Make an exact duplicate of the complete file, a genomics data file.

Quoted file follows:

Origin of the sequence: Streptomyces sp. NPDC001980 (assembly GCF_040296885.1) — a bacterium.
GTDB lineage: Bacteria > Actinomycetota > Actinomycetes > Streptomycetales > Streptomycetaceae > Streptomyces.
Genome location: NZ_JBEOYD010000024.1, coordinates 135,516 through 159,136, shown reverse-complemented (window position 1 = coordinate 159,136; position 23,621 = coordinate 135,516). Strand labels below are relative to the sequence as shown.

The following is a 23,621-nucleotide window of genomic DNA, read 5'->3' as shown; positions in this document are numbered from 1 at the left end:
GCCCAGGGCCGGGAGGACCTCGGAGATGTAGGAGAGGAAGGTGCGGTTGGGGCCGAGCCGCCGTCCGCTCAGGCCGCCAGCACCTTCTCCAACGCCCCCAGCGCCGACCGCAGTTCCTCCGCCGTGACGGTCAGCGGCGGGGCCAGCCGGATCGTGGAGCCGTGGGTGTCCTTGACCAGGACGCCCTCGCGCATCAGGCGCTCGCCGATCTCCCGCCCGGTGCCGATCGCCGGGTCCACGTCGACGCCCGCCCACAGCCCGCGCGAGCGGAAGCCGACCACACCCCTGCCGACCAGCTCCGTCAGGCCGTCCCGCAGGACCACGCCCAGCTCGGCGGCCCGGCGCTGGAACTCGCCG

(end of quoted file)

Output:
Origin of the sequence: Streptomyces sp. NPDC001980 (assembly GCF_040296885.1) — a bacterium.
GTDB lineage: Bacteria > Actinomycetota > Actinomycetes > Streptomycetales > Streptomycetaceae > Streptomyces.
Genome location: NZ_JBEOYD010000024.1, coordinates 135,516 through 159,136, shown reverse-complemented (window position 1 = coordinate 159,136; position 23,621 = coordinate 135,516). Strand labels below are relative to the sequence as shown.

The following is a 23,621-nucleotide window of genomic DNA, read 5'->3' as shown; positions in this document are numbered from 1 at the left end:
GCCCAGGGCCGGGAGGACCTCGGAGATGTAGGAGAGGAAGGTGCGGTTGGGGCCGAGCCGCCGTCCGCTCAGGCCGCCAGCACCTTCTCCAACGCCCCCAGCGCCGACCGCAGTTCCTCCGCCGTGACGGTCAGCGGCGGGGCCAGCCGGATCGTGGAGCCGTGGGTGTCCTTGACCAGGACGCCCTCGCGCATCAGGCGCTCGCCGATCTCCCGCCCGGTGCCGATCGCCGGGTCCACGTCGACGCCCGCCCACAGCCCGCGCGAGCGGAAGCCGACCACACCCCTGCCGACCAGCTCCGTCAGGCCGTCCCGCAGGACCACGCCCAGCTCGGCGGCCCGGCGCTGGAACTCGCCG